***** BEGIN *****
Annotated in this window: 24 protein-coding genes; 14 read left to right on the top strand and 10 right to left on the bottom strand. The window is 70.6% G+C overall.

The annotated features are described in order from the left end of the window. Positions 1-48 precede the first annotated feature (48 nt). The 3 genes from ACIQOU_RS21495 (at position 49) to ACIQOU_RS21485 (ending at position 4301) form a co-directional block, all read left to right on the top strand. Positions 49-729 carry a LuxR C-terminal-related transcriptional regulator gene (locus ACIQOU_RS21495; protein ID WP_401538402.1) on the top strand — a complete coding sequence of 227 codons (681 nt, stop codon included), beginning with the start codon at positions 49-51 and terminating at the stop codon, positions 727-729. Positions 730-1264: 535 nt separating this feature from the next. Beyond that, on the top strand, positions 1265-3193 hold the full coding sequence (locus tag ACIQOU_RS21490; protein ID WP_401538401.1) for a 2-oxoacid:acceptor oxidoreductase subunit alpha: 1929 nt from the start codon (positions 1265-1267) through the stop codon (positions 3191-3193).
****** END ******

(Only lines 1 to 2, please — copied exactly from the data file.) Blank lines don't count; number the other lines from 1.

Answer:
Annotated in this window: 24 protein-coding genes; 14 read left to right on the top strand and 10 right to left on the bottom strand. The window is 70.6% G+C overall.

The annotated features are described in order from the left end of the window. Positions 1-48 precede the first annotated feature (48 nt). The 3 genes from ACIQOU_RS21495 (at position 49) to ACIQOU_RS21485 (ending at position 4301) form a co-directional block, all read left to right on the top strand. Positions 49-729 carry a LuxR C-terminal-related transcriptional regulator gene (locus ACIQOU_RS21495; protein ID WP_401538402.1) on the top strand — a complete coding sequence of 227 codons (681 nt, stop codon included), beginning with the start codon at positions 49-51 and terminating at the stop codon, positions 727-729. Positions 730-1264: 535 nt separating this feature from the next. Beyond that, on the top strand, positions 1265-3193 hold the full coding sequence (locus tag ACIQOU_RS21490; protein ID WP_401538401.1) for a 2-oxoacid:acceptor oxidoreductase subunit alpha: 1929 nt from the start codon (positions 1265-1267) through the stop codon (positions 3191-3193).